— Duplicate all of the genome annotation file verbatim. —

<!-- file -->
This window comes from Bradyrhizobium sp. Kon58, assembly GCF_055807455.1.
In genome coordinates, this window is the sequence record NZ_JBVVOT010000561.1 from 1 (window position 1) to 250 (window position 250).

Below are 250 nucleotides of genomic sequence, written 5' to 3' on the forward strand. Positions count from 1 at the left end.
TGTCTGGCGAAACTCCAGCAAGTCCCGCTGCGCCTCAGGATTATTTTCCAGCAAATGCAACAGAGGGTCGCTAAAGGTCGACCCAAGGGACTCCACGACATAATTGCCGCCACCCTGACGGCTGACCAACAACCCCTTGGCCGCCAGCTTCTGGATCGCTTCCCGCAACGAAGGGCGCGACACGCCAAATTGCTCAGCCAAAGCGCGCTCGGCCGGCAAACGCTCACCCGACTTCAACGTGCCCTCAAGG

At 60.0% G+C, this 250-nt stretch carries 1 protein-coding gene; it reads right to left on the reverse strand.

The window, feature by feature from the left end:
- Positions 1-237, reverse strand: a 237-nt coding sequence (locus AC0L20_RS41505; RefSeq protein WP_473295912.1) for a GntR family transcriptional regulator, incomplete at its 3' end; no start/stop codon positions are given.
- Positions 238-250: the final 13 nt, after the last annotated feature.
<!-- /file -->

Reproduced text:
This window comes from Bradyrhizobium sp. Kon58, assembly GCF_055807455.1.
In genome coordinates, this window is the sequence record NZ_JBVVOT010000561.1 from 1 (window position 1) to 250 (window position 250).

Below are 250 nucleotides of genomic sequence, written 5' to 3' on the forward strand. Positions count from 1 at the left end.
TGTCTGGCGAAACTCCAGCAAGTCCCGCTGCGCCTCAGGATTATTTTCCAGCAAATGCAACAGAGGGTCGCTAAAGGTCGACCCAAGGGACTCCACGACATAATTGCCGCCACCCTGACGGCTGACCAACAACCCCTTGGCCGCCAGCTTCTGGATCGCTTCCCGCAACGAAGGGCGCGACACGCCAAATTGCTCAGCCAAAGCGCGCTCGGCCGGCAAACGCTCACCCGACTTCAACGTGCCCTCAAGG

At 60.0% G+C, this 250-nt stretch carries 1 protein-coding gene; it reads right to left on the reverse strand.

The window, feature by feature from the left end:
- Positions 1-237, reverse strand: a 237-nt coding sequence (locus AC0L20_RS41505; RefSeq protein WP_473295912.1) for a GntR family transcriptional regulator, incomplete at its 3' end; no start/stop codon positions are given.
- Positions 238-250: the final 13 nt, after the last annotated feature.